Town and Village Synagogue in East Village Looking for Bigger Home

By Heather Holland on October 1, 2013 4:56pm 

 Town & Village Synagogue is hoping to expand its current space or buy a bigger home to keep up with the growing congregation.
Town & Village Synagogue is hoping to expand its current space or buy a bigger home to keep up with the growing congregation.
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Flickr/Violette79

EAST VILLAGE — Town & Village Synagogue is outgrowing its current home and looking for a buyer to help it expand.

The synagogue's longtime space at 334. E. 14th St., between First and Second avenues, is too small for Town & Village's growing congregation, and the layout is inconvenient, according to a press release by Massey Knakal, the broker representing the synagogue.

“They would like to redevelop their current space or find a new modern space to permit their congregation to grow, and is easily accessible for their services and education programs,” the release said.

In addition to being too small for the High Holy Days and other special events, the synagogue's current space is difficult to use because the sanctuary is located on the second floor, which makes it hard for elderly members to access, although a chair lift is available, according to the release.

“It can sometimes take many minutes for T&V’s elderly and disabled members to enter or exit the space,” the release said.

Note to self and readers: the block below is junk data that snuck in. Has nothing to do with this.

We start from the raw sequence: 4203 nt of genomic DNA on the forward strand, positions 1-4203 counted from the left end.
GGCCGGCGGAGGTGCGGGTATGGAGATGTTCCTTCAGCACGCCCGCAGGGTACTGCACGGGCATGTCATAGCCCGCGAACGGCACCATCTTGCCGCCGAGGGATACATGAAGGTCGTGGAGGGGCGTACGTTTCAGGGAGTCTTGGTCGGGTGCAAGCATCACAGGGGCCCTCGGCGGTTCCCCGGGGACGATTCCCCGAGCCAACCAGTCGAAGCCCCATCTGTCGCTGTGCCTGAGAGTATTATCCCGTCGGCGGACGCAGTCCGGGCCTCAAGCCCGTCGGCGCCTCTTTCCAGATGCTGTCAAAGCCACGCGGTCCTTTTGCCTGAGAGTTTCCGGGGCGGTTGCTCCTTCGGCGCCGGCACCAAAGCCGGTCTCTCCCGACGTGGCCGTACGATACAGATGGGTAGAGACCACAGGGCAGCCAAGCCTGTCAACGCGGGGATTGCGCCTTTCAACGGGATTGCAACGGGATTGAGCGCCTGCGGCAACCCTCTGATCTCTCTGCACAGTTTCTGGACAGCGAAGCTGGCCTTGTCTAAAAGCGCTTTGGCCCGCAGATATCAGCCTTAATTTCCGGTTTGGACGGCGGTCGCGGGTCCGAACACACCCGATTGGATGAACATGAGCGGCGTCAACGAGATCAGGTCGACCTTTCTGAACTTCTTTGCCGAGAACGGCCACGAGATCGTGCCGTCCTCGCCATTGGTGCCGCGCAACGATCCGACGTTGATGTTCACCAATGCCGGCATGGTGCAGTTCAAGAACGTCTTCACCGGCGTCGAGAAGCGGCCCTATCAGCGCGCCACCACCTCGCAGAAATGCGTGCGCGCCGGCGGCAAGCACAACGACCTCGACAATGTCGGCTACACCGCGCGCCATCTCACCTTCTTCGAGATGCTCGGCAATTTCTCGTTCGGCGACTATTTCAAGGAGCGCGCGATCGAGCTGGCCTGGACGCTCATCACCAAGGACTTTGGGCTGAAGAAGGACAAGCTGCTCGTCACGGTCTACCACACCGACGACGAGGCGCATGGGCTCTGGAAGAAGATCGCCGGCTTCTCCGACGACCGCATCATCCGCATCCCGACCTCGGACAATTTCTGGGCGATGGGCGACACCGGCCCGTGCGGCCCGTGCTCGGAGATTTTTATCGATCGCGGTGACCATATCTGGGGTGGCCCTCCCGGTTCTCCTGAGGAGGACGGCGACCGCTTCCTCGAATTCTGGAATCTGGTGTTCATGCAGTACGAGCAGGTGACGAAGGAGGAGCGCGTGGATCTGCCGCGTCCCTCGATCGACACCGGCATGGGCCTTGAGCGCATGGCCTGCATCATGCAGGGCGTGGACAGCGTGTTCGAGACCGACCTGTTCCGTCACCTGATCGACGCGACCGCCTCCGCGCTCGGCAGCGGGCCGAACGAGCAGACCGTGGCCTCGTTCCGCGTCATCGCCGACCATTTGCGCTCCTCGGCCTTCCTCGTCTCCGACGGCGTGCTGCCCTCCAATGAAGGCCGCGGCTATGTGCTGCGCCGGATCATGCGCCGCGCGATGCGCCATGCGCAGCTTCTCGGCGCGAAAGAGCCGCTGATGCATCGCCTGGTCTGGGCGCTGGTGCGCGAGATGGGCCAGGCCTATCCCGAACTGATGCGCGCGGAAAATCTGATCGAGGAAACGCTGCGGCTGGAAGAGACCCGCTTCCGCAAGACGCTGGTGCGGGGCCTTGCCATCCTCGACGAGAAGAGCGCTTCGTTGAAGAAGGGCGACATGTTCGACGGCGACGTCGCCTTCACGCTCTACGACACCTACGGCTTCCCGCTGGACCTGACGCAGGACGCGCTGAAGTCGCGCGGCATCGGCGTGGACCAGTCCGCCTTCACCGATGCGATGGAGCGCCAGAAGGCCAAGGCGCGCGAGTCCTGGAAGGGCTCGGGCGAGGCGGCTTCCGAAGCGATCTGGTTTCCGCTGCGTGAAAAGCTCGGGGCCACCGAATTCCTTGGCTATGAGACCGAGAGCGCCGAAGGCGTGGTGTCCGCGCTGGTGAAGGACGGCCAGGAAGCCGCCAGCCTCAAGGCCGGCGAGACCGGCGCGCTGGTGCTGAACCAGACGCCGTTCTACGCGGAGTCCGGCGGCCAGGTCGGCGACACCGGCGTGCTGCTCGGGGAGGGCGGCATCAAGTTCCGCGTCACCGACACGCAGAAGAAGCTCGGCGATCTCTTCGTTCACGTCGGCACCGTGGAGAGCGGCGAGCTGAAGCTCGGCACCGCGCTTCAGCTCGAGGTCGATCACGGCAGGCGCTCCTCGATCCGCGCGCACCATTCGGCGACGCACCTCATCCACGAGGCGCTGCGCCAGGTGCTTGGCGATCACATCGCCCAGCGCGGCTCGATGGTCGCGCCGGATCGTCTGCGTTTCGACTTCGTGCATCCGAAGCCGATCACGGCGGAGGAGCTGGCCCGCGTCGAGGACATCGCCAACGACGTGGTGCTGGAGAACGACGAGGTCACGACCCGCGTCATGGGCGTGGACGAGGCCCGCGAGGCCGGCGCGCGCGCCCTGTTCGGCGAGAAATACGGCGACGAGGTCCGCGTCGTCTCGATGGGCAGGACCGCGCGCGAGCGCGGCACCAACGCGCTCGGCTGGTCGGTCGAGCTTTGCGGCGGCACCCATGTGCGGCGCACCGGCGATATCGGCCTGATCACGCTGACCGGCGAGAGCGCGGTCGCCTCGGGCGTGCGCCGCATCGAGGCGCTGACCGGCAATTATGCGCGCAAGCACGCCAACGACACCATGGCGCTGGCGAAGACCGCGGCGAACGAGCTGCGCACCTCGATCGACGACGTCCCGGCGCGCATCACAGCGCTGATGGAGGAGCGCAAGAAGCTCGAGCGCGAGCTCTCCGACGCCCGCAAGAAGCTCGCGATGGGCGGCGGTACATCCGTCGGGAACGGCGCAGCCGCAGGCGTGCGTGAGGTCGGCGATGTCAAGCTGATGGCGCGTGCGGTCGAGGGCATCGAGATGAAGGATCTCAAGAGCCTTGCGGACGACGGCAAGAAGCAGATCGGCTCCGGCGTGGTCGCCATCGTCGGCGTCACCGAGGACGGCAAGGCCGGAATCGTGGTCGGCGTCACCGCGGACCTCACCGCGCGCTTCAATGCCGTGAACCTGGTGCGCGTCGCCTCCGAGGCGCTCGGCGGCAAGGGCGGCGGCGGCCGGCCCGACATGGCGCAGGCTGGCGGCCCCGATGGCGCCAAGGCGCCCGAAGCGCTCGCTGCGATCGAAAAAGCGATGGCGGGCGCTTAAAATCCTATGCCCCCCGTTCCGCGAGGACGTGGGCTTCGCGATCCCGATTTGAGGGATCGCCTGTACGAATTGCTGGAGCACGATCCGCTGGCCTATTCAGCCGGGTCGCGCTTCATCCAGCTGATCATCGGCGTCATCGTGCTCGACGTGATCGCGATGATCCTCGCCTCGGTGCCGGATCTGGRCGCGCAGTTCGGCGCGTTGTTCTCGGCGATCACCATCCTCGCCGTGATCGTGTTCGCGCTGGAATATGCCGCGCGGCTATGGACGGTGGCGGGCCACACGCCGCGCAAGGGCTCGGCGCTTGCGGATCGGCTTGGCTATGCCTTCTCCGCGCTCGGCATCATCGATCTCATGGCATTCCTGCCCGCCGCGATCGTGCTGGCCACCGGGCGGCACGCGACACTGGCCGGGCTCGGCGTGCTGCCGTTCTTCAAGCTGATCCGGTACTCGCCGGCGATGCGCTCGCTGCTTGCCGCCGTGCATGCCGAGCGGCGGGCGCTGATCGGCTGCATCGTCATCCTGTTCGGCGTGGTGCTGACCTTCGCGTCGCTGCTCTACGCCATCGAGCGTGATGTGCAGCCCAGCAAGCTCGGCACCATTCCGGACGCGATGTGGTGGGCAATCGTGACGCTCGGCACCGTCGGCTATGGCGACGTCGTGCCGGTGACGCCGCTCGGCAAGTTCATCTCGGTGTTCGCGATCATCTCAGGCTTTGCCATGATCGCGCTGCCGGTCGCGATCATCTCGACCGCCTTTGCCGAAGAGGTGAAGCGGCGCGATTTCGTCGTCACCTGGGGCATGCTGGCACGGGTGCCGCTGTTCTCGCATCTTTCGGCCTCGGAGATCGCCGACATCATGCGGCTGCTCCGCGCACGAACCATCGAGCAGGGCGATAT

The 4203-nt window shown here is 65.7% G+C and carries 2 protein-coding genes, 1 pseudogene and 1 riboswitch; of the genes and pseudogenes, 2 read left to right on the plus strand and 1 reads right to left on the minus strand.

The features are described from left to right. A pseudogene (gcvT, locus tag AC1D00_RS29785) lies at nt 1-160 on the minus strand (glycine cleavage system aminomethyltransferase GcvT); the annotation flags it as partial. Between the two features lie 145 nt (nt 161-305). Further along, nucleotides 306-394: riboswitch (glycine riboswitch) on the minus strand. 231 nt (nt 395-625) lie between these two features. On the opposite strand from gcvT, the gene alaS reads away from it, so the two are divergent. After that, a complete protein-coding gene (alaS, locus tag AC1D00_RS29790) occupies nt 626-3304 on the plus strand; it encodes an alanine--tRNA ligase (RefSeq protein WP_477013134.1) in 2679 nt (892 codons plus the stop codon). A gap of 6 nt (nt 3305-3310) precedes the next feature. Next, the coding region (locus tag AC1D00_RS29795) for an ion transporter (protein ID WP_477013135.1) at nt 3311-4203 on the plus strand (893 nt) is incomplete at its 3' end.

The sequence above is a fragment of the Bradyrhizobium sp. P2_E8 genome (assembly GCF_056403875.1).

The synagogue hopes to either sell its property and move to a bigger space in the East Village, or do a partial sale or joint venture that would allow it to expand its current space, the release said.

In a new space, Town & Village would need at least a 10,000-square-foot footprint and a ground-floor presence.

The synagogue’s current space, which is also home to its Hebrew school, spans about 11,300 square feet and consists of a social hall on the ground floor, as well as a sanctuary, offices and classrooms on the second floor.

“It’s our hope that by going out to market and making our client's needs known that a buyer may bring a suitable redevelopment proposal or replacement space to the table. A trade towards the purchase of 334 E. 14 St. would be the ultimate solution,” Massey Knakal broker James Nelson said in a statement.

Officials at the synagogue did not immediately respond to a request for comment.

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